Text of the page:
If you look through my open window there you will see the sloping, net-covered, interior roofline to our greenhouse.  This greenhouse is worth mentioning for several reasons:

*The first is privacy–  The height and location of this window means that if I were to be seen in the nude in this bathroom from someone outside of it, I would be deliberately standing on my tippytoes, pressing my exposed breasts against the window for the edification of someone standing in an extremely specific placement inside the greenhouse.  In other words, highly damn unlikely.  Until people learn to float and gain entry into my greenhouse, I will not consider privacy to be an issue with this bathroom window.

*The second is warmth–  In the Fall and Winter, on sunny days, this greenhouse gives us free heat.  All we have to do is open the three windows along that back wall (hence it being open in that pic, despite it being the end of October).  The catch is, we have to be sure and shut them a little bit before sunset, or the cold creeps in quickly, but really that’s not tough.  We like being able to manage the warmth of the house this way, so we’re mindful of it.  But– as often happens with a good thing, there are drawbacks to this as well.  In the Spring and Summer, it can be an *incredible* amount of heat on this window, and not only do we want it and its storm window tightly shut, we also want to block some heat in the form of the light, as every bit seems to help.  So that means that in the season of having the window open, we need something that is cute and allows for the warmth to come in, but it also means that I need something that will potentially block out sun in the Summertime.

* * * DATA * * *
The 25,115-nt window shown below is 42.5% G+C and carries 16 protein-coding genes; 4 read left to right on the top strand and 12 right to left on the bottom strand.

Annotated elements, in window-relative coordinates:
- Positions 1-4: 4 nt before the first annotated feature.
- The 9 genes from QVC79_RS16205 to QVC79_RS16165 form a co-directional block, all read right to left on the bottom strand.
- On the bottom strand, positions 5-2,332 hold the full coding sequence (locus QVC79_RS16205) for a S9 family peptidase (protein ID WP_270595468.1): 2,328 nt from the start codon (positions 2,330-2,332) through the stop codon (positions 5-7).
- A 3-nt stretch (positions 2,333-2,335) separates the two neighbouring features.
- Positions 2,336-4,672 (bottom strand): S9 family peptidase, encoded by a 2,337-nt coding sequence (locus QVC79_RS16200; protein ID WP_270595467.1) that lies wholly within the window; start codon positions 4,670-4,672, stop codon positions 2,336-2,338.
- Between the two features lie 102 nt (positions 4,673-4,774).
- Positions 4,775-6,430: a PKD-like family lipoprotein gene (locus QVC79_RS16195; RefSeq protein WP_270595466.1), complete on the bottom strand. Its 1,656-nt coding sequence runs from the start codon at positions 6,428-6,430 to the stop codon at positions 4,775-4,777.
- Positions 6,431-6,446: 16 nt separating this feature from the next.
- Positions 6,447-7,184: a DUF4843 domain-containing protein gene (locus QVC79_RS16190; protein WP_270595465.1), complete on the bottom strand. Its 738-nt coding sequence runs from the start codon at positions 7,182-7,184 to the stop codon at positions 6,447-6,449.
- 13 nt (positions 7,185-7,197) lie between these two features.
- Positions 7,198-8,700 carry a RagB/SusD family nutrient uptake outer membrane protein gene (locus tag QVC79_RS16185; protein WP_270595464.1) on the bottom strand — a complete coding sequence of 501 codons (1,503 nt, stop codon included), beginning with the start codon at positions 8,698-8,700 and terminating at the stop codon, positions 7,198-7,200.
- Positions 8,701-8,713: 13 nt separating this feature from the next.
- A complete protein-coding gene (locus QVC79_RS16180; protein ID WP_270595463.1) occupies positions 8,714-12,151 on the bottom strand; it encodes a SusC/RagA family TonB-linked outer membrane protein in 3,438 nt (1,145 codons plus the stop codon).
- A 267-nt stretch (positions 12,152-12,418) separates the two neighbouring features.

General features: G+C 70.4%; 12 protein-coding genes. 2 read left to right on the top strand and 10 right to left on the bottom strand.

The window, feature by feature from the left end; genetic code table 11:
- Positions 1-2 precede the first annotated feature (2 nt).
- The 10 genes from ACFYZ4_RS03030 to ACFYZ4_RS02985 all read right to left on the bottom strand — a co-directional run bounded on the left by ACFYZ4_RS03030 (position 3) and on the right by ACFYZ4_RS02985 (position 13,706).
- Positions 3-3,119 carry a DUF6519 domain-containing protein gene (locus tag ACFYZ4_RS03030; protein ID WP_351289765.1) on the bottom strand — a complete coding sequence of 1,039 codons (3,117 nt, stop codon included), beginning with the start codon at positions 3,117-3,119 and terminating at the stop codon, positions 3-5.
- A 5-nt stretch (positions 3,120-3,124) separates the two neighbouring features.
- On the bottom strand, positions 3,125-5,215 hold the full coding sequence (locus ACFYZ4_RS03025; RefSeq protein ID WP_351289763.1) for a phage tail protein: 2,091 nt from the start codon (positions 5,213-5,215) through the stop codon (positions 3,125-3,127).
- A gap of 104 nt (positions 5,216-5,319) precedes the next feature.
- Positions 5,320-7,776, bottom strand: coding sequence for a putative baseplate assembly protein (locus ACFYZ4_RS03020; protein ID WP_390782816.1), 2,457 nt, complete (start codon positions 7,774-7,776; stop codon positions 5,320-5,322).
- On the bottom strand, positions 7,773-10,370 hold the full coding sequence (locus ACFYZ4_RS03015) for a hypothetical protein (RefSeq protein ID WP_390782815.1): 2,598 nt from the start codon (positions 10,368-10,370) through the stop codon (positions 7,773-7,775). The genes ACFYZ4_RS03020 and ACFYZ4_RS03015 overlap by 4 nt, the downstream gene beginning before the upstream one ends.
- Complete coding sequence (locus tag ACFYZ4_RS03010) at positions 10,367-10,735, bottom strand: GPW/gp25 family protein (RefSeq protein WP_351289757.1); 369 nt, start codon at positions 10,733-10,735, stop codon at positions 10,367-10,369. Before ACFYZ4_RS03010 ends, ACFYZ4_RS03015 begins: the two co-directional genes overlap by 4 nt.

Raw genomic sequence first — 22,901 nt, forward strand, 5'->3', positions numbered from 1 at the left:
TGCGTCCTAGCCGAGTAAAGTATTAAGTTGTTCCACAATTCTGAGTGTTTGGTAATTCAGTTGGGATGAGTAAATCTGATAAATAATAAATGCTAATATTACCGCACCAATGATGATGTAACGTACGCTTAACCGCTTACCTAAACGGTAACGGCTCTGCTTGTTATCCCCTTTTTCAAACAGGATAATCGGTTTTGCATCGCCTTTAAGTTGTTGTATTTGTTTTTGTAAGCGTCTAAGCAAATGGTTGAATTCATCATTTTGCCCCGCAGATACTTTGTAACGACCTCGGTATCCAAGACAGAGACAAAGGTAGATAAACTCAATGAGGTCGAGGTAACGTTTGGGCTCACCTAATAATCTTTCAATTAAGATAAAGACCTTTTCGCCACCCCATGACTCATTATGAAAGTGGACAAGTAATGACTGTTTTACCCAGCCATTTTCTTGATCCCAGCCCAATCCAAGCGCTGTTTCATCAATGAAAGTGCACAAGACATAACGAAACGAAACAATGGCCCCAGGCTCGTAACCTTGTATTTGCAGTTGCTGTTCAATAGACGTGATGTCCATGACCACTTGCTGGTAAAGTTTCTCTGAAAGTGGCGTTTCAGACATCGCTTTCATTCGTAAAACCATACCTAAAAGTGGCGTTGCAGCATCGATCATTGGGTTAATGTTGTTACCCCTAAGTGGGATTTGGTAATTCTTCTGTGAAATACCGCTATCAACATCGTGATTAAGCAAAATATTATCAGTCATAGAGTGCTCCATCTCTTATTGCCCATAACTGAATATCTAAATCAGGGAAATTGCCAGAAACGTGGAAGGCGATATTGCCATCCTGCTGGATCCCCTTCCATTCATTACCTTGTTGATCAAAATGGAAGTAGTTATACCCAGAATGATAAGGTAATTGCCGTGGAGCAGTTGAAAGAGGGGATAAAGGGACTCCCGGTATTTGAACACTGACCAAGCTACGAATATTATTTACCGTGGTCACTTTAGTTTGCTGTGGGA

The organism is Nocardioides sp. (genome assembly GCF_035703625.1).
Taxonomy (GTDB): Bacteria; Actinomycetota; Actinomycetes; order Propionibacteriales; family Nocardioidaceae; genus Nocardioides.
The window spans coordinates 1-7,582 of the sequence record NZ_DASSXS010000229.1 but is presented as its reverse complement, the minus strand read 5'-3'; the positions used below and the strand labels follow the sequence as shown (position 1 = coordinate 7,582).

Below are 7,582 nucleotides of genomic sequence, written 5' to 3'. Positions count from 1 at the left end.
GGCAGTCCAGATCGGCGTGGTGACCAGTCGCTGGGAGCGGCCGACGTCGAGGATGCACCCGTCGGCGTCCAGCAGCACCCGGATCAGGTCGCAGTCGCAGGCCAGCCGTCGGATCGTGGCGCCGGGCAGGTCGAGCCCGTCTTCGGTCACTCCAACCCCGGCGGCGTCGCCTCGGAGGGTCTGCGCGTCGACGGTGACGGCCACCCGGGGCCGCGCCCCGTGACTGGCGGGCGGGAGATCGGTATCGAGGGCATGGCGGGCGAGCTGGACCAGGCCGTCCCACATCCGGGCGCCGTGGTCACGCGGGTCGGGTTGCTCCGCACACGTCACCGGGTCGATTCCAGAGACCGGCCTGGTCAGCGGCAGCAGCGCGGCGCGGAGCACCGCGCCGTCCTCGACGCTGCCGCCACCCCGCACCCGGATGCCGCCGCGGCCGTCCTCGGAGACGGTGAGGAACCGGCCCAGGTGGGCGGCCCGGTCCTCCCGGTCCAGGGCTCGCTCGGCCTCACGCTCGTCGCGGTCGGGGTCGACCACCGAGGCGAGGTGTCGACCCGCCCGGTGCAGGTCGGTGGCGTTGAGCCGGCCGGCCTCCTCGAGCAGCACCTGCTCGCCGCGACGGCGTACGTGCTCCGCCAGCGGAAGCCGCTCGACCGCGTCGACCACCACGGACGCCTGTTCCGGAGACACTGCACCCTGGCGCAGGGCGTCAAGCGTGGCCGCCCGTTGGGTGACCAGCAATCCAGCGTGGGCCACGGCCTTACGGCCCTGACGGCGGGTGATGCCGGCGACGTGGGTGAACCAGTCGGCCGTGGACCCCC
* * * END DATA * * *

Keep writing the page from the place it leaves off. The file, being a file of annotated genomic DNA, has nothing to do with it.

At first I wasn’t so sure what to do about this adjustability issue, but then I decided to go with a design involving a couple of tension rods.  The first holds the panel tight to the inside top of the window frame, and the second runs in a channel about 3/4 ths the way down.  Initially I had it adjusted so that the second/ lower rod could hang right in front of the first when in its valance position, but juggling two tension rods side-by-side is tricky biznazz for some reason.  I’m not sure what it is, but it seems like a rather fragile (and spring-loaded!) enterprise.  I found if I twisted the front rod out a little bit wider, it would pop right in to the open square attachments previously belonging to the disgusting window blinds, and visually it’s the same effect.  Because this is easier, it seems likely that soon I will swap the (more valuable) second tension rod out for a simple painted dowel, and use the rod elsewhere in our house.  But anyway, this gets the point across for pics, right?

With the Window Panel Down

With the Window Panel Down

I used the solid orange to bring in more of that color (I’m already committed elsewhere in the room, with towels and the like), and because it is far more economical than the Seuss fabric.  Plus, I think this way highlights the storybook fabric in a fun way.  To finish, I simply trimmed the bottom hem with yellow double-fold bias tape out of laziness.  I think it turned out really cute in addition to doing its necessary jobs, and my husband likes the ease it can be put up and down.  WIN– as far as I’m concerned!  Yay, one project checked off my list!